1 feb Episode 107 Prognostic parameters Part 1

Mon, 02/01/2021 - 21:48

Dear colleagues,

First some news from the ever-changing vaccine front.

  1. News from China: A Chinese colleague sent me news about the Chinese vaccines from open official sources that he was so kind to translate.

These press releases start in Chinese, followed by English.

  • In the first paper from People’s Daily on Jan 39 by Sinopharm, one of the producers of inactivated SARS-CoV-2, we learn that the phase 3 has included over 60,000 participants (of 125 nationalities!).  There were no safety issues and the efficacy (against disease?) was 79.34 %.  They further claim that it is a “complete vaccine that could protect against  “different strains ofb the world (but unclear whether this includes the UK, SA and BR variants)
  • The second paper CCTV Network of today  just states that China has 16 vaccines in development of which 6 are in phase 3, but unclear which ones.  
  • The third paper, also published today, indicates that Cansino will continue with phase 3 trial of an Adeno 5 vector vaccine.  I’m rather skeptical about the success of this particular vaccine as the published phase ½ trial clearly showed high reactogenicity and incomplete seroconversion.  The problem is that Adeno 5 (in contrast to Ad26) is a common serotype, which has been abandoned in the West since the poor results of the HIV STEP trial.  Nevertheless the Russian Sputnik V also uses Ad(, but only as a booster for Ad26.  

 

  1. A discussion in Nature Briefings on how to adapt the next generation of COVID vaccines to the new variants (South-African and Brazilian).

 

  1. A discussion on the relative importance of SARS-CoV-2 transmission by aerosol and via  contaminated surfaces (fomites): clearly most evidence today is in favor of airborne transmission, while fomites usually have too little virus, which is non-infectious.  Nevertheless hand hygiene remains important….  

 

In the episode 107, I want to discuss recent papers  (mostly just published in Jan 2021) related to prognostic markers.  Not just for their clinical usefulness, but also because some of the biomarkers (such as cytokines or molecular pathways) could give clues to novel therapeutic (anti-inflammatory) treatments, which I will discuss in the next episodes….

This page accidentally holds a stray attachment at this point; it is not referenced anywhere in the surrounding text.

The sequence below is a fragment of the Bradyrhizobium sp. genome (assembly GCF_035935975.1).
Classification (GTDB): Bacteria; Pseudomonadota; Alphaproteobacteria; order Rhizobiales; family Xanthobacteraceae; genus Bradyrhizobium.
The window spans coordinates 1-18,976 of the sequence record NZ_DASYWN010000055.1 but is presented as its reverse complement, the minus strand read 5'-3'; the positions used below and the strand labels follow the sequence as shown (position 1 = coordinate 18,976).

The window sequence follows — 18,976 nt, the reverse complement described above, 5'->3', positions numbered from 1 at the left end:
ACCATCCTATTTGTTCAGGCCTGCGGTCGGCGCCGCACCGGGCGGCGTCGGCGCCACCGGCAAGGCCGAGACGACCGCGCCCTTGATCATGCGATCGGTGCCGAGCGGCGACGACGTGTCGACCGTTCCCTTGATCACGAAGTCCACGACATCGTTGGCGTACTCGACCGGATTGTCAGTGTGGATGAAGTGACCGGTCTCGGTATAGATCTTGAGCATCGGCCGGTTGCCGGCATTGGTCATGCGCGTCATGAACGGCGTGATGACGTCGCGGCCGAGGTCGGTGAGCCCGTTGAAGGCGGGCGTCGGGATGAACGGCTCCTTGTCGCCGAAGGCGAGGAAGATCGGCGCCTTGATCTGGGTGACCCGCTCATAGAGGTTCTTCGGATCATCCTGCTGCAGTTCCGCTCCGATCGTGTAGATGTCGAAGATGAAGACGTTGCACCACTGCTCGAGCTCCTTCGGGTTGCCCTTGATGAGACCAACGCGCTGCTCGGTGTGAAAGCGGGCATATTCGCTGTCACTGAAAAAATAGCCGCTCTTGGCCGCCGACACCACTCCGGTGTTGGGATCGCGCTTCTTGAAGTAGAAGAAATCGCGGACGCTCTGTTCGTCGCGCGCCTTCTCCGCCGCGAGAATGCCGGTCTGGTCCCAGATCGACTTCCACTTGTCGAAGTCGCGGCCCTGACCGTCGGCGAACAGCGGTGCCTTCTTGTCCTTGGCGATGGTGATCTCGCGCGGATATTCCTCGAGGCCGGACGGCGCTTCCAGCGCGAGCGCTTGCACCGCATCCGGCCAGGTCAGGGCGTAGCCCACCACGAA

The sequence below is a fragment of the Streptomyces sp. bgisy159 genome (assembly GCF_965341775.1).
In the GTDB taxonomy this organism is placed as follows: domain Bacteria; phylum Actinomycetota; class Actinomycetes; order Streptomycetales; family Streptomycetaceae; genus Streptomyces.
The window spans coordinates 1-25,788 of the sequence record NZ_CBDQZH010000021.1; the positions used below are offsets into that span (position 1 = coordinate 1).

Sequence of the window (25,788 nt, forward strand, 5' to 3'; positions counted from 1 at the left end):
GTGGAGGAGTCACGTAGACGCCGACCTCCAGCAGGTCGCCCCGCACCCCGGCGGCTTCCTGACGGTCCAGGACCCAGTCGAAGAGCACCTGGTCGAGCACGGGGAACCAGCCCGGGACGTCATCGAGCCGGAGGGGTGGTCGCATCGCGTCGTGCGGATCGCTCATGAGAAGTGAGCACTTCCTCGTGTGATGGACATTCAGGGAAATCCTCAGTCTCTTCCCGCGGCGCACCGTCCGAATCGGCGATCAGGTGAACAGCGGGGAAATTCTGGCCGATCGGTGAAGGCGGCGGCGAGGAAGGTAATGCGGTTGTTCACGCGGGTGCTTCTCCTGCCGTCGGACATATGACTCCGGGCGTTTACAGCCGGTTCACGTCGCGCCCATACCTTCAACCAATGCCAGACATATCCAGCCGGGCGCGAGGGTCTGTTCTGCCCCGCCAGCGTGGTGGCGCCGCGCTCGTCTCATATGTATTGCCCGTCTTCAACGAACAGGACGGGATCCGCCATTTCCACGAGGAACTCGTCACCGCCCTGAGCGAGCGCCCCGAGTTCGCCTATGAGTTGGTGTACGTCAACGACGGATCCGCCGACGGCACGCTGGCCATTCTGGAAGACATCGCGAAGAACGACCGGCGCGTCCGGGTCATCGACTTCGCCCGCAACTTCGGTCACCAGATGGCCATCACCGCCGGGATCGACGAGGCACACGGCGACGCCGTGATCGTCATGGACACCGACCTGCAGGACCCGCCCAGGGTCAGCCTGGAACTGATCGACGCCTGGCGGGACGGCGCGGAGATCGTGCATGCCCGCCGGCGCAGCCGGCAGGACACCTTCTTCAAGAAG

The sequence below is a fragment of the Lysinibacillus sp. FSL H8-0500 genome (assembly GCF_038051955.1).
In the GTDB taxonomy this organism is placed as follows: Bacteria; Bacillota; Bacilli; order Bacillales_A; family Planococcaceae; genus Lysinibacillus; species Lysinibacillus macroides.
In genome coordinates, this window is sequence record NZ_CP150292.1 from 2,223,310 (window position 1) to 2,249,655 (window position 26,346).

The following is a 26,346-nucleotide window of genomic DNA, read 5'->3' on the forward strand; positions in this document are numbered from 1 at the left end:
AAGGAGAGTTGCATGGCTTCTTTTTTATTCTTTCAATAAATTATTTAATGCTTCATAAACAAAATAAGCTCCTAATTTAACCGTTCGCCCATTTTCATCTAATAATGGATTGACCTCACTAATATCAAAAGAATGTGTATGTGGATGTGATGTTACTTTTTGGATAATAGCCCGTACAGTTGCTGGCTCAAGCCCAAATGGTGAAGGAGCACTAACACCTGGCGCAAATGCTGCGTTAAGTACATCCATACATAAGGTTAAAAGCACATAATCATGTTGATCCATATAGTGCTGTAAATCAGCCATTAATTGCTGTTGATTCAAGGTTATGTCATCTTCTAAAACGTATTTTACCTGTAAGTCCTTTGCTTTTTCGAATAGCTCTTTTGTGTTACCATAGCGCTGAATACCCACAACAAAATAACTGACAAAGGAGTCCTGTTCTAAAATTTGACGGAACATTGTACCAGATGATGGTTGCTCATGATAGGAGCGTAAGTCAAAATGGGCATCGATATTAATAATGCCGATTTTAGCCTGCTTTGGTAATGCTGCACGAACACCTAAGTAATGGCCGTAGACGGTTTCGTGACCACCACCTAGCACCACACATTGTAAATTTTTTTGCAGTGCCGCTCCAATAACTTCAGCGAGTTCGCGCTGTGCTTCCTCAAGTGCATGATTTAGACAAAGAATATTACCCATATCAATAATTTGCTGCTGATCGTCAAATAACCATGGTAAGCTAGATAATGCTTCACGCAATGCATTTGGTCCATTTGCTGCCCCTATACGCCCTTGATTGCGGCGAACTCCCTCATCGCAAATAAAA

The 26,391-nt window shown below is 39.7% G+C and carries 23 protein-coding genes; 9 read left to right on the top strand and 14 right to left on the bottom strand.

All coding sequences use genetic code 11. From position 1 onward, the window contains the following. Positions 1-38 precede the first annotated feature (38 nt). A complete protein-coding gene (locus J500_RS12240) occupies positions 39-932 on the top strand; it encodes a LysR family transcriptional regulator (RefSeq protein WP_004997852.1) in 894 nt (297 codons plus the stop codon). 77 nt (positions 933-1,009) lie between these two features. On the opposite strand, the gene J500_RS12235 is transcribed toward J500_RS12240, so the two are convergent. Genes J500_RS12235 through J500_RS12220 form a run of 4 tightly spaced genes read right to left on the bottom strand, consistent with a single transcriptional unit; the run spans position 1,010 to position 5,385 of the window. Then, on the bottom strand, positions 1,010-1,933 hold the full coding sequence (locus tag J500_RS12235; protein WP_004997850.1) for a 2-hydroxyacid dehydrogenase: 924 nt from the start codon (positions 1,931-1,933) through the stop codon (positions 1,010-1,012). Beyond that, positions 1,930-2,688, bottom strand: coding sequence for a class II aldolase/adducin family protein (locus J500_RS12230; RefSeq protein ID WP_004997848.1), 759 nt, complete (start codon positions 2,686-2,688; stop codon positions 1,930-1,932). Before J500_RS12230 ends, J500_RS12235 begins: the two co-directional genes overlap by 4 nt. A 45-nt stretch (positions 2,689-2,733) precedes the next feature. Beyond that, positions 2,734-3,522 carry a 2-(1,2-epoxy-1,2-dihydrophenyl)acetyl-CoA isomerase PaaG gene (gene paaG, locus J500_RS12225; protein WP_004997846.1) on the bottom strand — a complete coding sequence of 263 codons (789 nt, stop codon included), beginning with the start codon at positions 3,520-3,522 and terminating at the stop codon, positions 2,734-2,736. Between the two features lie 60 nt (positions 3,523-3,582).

Large scale studies and meta-analyses

  1. A very comprehensive large scale study by Rishi Gupta in Lancet Resp Med (Ep 107-1) on the International Severe Acute Respiratory and Emerging Infections Consortium Coronavirus Clinical Characterization Consortium (ISARIC4C) score, evaluated on over 70,000 hospitalized COVID patients in the UK.  A similar score for mortality was previously published. They took relatively “simple” parameters:
    • Clinical: age, sex, respiratory rate, breathing room air or receiving extra oxygen; coma score.
    • RX infiltrates: yes or no
    • Lab: presence of nosocomial infections; oxygen saturation; C-reactive protein; lymphocyte count; urea concentration.  

In slide 2 (Fig 1), the relation between the considered parameters with risk on deterioration is shown.

In slide 3 (Fig 4) the relation between mortality and deterioration for several ages in the total cohort is shown and an example of data from 10 individuals how they predict deterioration and mortality.

This tool can be used freely

  • ISARIC4C data access application form see https://isaric4c.net/sample_ access
  • 4C Mortality and 4C Deterioration risk calculators see https://isaric4c. net/risk  

 

  1. A very nice and detailed meta-analysis of lab markers, indicative of severity and mortality, mainly based on early Chinese studies from colleagues at  UCLouvain (Ep 107-2)

Slide 4 shows a long list of markers, but slide 5 (Table 3) indicates which are associated with mortality: elevated IL-6 (interleukin-6, macrophage activation); lymphopenia, raised biluribin (liver dysfunction) and LDH (lactate dehydrogenase, marker of tissue damage).